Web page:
The result of such segmentation process may be considered as a segmentation map identifying text and non-text regions. Referring to FIG. 5, there is illustrated binary image 70 having both text and non-text (e.g., halftones) areas and a corresponding segmentation map 80 identifying the non-text regions 82, 84 and 86.

Returning to FIG. 4, a block of pixels within the binary image data is obtained (step 120). It should be appreciated that either the entire binary image can be divided into blocks of pixels or simply the non-text regions can be divided into blocks of pixels. Conveniently, each block of image data corresponds to a discrete section of the received video image data. Additionally, the blocks of image data conveniently comprise square or rectangular blocks of pixels. The blocks may helpfully correspond with blocks of image data classified by the segmentation operation. Although blocks of 16, 24, or 32 pixels have been shown to provide good results, it should be appreciated that blocks of any size, up to and including a whole page, may be employed. Furthermore, it is appreciated that any one or more of the size, shape, position and orientation of the blocks can be modified for a given application. Additionally, it should be appreciated that the blocks need not be mutually exclusive, i.e., the blocks may overlap. It is to be appreciated that the size, shape, position, orientation of the blocks as well as the number of blocks per non-text region may be dictated by the speed, processing resources, and accuracy requirements for a given application.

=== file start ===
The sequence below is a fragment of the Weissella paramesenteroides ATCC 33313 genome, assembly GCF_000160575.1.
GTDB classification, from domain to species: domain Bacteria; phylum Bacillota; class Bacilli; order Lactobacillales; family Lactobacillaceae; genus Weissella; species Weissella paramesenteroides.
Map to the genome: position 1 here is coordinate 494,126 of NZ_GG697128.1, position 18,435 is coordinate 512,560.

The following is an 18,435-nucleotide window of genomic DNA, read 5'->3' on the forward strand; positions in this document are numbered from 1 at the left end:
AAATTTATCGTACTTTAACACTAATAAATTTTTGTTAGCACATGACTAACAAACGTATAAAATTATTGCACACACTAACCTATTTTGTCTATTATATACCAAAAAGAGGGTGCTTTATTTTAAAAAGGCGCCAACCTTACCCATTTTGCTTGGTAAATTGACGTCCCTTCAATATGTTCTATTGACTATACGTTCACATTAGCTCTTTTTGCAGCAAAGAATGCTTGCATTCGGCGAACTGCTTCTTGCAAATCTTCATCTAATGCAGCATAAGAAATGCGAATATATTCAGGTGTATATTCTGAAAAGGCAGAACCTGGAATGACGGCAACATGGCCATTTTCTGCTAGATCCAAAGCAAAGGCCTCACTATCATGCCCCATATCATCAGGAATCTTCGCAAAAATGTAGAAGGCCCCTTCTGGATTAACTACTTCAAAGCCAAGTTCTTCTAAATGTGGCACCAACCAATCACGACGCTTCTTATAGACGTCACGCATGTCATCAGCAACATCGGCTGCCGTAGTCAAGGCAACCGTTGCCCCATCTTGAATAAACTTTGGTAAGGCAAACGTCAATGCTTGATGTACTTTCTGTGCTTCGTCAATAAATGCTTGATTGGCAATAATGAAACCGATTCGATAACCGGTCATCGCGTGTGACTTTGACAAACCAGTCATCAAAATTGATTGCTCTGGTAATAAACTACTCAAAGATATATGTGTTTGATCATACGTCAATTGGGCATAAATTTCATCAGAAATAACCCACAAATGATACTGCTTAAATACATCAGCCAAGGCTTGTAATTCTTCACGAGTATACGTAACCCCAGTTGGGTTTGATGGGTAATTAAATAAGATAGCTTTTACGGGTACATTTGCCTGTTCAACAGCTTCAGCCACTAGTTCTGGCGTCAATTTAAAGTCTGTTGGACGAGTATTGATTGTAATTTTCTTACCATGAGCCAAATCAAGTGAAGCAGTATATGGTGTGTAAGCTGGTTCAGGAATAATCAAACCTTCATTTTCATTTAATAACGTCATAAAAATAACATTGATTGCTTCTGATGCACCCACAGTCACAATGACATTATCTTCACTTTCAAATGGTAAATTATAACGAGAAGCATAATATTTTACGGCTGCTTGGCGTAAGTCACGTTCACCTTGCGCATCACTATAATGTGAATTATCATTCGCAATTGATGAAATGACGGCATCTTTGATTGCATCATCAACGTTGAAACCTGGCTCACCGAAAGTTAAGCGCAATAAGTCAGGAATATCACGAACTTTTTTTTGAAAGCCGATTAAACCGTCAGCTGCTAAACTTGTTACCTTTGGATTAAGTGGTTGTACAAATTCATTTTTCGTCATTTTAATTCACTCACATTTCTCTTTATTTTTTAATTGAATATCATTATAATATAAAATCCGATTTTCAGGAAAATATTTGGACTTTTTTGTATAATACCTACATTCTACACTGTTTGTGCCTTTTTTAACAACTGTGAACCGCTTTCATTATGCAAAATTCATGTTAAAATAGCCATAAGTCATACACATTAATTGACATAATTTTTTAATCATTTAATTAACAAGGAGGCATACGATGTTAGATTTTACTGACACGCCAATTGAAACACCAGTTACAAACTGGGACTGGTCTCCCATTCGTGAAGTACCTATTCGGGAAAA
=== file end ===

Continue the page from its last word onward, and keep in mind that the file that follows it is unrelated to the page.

For each block of image data, a decision is made as to whether the block comprises text or non-text image data (step 125). In other words, it is determined whether the blocks coincide with the non-text regions of the document. By way of example, the blocks of image data can be compared with segmentation map to determine if the blocks coincide with the non-text regions of the document. Alternately, blocks of data may be classified by the segmentation process.

Blocks of data that do not coincide with non-text regions are processed in accordance with image processing routines optimized those regions (step 130). For those blocks of image data that correspond to non-text regions, the number of black and white pixels within the blocks are counted (step 135). The blocks that contain either nearly all white or nearly all black pixels are excluded from halftone estimation (step 140). In one embodiment, blocks that contain over 90 percent black or over 90 percent white pixels are excluded. However, those skilled in the art will appreciate that the test for or determination of nearly black and nearly white can vary based on types of images to be received, desired accuracy, processing requirements, etc.